COVID-19 vaccination during pregnancy protects babies against Omicron infection
Receiving an mRNA vaccine during pregnancy appears to put newborns at low risk of SARS-CoV-2 infection with the Omicron variant through 6 months of age, according to a study from Singapore.
In a cohort of infants who had at least one parent infected with SARS-CoV-2 within the first 6 months after delivery, the overall estimated vaccine effectiveness was 41.5 percent (95 percent confidence interval [CI], 22.8–55.7) among infants born to mothers who had received their second or third dose during pregnancy. [JAMA Netw Open 2023;6:e2342475]
Vaccine effectiveness was lower if mothers completed their first and second doses only (37.6 percent, 95 percent CI, 17.2–53.1) than if mothers completed their third dose as well (45.5 percent, 95 percent CI, 22.4–61.7). There was no significant difference in vaccine effectiveness by the trimester during which the mothers received a third dose (first: 45.5 percent; second: 43.8 percent; third: 45.0 percent).
However, maternal vaccination conferred no benefit if mothers received their vaccine prior to pregnancy, the investigators pointed out.
Abundance of antibodies
“Infants derive direct protection from maternal vaccination through acquisition of antibodies via the transfer of antibodies across the placenta during pregnancy and consumption of milk via breast feeding. The amount of anti-SARS-CoV-2 antibodies transferred from mother to umbilical cord blood at birth is dependent on the level of antibodies in the mother and this wanes with time,” the investigators explained. [Clin Infect Dis 2023;76:e274-e279; Nat Commun 2022;13:3571]
“High levels of neutralizing antibodies are required for protection against infection by Omicron variants. Hence, mothers who did not receive vaccination during pregnancy are likely to have a lower level of antibodies compared with those who received vaccination during pregnancy,” they continued. [Nat Med 2021;27:1205-1211; Sci Rep 2023;13:17337]
In the present cohort, Omicron XBB variant–specific analysis showed a reduced risk of Omicron XBB infection among infants born to mothers who received their third dose during pregnancy (vaccine effectiveness, 76.7 percent, 95 percent CI, 12.8–93.8).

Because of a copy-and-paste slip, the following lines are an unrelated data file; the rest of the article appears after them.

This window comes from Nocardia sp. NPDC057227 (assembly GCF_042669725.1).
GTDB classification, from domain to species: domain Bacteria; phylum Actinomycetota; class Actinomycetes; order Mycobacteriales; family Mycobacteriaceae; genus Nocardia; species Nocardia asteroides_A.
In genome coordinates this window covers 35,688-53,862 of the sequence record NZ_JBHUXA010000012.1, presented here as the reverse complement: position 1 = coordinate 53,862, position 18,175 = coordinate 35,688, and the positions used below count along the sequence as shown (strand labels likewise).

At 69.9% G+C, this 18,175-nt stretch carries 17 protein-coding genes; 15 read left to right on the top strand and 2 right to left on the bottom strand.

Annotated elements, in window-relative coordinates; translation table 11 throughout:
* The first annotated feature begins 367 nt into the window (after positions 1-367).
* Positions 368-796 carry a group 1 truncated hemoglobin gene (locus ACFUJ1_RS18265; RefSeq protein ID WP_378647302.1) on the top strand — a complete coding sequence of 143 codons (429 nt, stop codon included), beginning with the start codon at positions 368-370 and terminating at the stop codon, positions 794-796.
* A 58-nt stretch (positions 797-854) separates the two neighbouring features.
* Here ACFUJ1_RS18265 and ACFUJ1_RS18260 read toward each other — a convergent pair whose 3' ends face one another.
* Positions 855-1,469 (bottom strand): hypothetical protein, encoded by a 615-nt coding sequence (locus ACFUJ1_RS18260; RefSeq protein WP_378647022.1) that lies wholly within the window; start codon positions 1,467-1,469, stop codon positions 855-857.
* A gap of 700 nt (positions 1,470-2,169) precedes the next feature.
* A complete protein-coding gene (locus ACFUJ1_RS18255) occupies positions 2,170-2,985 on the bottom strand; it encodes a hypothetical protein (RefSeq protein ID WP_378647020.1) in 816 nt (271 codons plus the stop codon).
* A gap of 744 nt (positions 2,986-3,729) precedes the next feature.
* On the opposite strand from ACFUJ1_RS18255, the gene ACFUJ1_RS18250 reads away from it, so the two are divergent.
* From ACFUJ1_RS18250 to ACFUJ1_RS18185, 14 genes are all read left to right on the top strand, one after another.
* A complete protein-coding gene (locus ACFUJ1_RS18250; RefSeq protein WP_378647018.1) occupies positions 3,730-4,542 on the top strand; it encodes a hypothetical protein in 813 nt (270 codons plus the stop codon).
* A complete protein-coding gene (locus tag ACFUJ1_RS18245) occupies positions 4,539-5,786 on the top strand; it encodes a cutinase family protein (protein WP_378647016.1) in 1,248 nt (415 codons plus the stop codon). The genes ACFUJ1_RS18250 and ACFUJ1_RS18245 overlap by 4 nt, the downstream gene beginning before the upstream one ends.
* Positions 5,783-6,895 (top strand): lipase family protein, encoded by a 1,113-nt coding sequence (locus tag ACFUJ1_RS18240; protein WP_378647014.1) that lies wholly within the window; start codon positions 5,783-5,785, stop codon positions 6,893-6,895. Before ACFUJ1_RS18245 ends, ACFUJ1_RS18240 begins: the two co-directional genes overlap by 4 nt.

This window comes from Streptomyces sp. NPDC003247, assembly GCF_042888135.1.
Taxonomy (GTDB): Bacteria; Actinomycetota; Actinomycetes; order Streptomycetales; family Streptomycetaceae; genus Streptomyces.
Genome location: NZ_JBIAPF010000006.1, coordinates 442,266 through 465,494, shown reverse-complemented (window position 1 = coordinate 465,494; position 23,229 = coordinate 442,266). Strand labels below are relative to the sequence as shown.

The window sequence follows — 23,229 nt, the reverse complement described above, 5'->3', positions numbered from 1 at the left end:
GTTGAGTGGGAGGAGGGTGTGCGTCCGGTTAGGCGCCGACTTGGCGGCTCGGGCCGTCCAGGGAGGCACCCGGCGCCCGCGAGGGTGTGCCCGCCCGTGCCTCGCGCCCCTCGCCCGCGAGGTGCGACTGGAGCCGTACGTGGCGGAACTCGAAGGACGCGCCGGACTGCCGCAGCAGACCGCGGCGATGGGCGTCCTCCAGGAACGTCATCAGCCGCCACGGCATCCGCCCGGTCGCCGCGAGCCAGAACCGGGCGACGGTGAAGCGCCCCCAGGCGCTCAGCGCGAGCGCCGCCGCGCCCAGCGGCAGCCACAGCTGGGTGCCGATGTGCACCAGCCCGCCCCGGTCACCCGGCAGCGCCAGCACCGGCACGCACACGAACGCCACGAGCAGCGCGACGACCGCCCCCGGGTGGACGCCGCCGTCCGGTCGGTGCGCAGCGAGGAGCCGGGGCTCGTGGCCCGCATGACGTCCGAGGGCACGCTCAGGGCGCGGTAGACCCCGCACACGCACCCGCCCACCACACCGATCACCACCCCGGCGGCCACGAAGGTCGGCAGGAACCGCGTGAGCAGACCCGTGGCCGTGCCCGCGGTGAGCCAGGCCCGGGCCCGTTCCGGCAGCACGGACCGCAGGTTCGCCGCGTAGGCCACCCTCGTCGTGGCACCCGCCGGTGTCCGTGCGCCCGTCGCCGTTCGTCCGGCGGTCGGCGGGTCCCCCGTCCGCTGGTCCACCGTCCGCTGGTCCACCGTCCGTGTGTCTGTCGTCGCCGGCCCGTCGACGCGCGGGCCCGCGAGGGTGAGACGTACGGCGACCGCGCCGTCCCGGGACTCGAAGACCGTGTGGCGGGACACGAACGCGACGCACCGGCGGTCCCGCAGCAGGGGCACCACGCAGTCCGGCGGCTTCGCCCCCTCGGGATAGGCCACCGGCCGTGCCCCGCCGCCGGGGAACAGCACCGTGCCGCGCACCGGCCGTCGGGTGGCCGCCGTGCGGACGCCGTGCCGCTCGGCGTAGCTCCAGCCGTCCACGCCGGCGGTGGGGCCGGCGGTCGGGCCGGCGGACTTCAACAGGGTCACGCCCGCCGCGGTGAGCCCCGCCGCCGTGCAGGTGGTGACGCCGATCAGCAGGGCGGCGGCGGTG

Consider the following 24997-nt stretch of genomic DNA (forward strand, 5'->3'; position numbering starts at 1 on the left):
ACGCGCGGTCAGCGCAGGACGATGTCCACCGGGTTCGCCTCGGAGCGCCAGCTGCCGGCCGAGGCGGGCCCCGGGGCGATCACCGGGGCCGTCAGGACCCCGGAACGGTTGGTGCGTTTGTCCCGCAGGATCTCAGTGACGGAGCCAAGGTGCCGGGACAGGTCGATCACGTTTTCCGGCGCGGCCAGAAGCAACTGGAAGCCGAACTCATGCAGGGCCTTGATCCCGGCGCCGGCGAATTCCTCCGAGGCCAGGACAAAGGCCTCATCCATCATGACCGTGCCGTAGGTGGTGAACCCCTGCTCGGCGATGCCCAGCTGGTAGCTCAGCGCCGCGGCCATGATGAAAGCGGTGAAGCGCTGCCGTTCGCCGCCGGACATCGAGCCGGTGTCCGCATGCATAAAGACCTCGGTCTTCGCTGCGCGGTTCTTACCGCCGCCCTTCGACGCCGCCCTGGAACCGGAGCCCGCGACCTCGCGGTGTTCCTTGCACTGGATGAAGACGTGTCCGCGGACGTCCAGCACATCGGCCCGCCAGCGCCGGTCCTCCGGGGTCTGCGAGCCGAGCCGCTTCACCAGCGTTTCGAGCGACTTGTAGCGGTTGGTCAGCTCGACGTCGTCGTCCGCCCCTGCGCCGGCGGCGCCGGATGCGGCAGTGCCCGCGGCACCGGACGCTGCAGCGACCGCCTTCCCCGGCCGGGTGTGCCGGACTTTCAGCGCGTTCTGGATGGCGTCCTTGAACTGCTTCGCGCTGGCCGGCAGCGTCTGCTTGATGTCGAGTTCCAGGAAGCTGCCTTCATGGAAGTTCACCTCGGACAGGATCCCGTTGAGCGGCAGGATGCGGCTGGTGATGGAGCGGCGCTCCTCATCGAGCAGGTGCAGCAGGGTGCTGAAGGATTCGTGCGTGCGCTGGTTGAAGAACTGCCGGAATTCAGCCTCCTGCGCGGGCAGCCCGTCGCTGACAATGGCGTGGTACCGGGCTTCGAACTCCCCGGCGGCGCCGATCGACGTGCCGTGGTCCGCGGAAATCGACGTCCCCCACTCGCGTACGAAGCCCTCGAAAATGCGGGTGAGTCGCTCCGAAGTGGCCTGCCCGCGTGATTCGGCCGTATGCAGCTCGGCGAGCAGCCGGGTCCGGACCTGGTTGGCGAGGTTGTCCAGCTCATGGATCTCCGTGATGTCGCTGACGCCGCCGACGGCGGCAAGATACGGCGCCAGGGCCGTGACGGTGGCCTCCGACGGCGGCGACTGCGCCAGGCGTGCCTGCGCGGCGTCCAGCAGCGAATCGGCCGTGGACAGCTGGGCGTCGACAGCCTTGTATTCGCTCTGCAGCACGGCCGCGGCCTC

“Worryingly, we found that receipt of the third dose prior to pregnancy did not overcome this lack of lower risk among infants for SARS-CoV-2 infection (vaccine effectiveness, −0.4 percent, 95 percent CI, −67.5 to 39.8). This requires confirmation from other studies as there was only one SARS-CoV-2 infection among infants whose mother received a third dose prior to pregnancy in the cohort,” the investigators said.
They pointed to the lower level of antibodies as one of the possible reasons for the absence of protection against the Omicron variant infection among infants born to mothers vaccinated before pregnancy seen in the study as well as in an Israeli study. [Nat Med 2023;29:1155-1163]
Need for antenatal vaccination
The study included 7,292 infants, of whom 62.0 percent had mothers who were Chinese, 7.2 percent had mothers who were Indian, 27.5 percent had mothers who were Malay, and 3.2 percent had mothers who were of other ethnicity.
Most infants (97.6 percent) were born to mothers who had been fully vaccinated or boosted as of 14 days prior to delivery, and 17.4 percent contracted COVID-19 during the study period. The crude incidence rate of infection was 174.3 per 100,000 person-days among infants born to mothers who were unvaccinated, 122.2 per 100,000 person-days among infants born to mothers who were vaccinated before pregnancy, and 128.5 per 100,000 person-days among infants born to mothers who were vaccinated during pregnancy.
“Our study, which was designed to reduce bias from differences in SARS-CoV-2 exposure by only including infants of parents who had a confirmed SARS-CoV-2 infection during the first 6 months after delivery, adds to the evidence on the association of maternal vaccination during pregnancy with a lower risk of infants acquiring SARS-CoV-2 infection. In addition, we identified in our Omicron XBB variant–specific analysis the need for a third dose during pregnancy for the lower risk of infection to be maintained,” according to the investigators.
If the present data are confirmed, then “there may be a need for mRNA SARS-CoV-2 vaccination to be recommended for every pregnancy similar to maternal influenza and pertussis vaccination in order to maintain protection in newborns,” they said.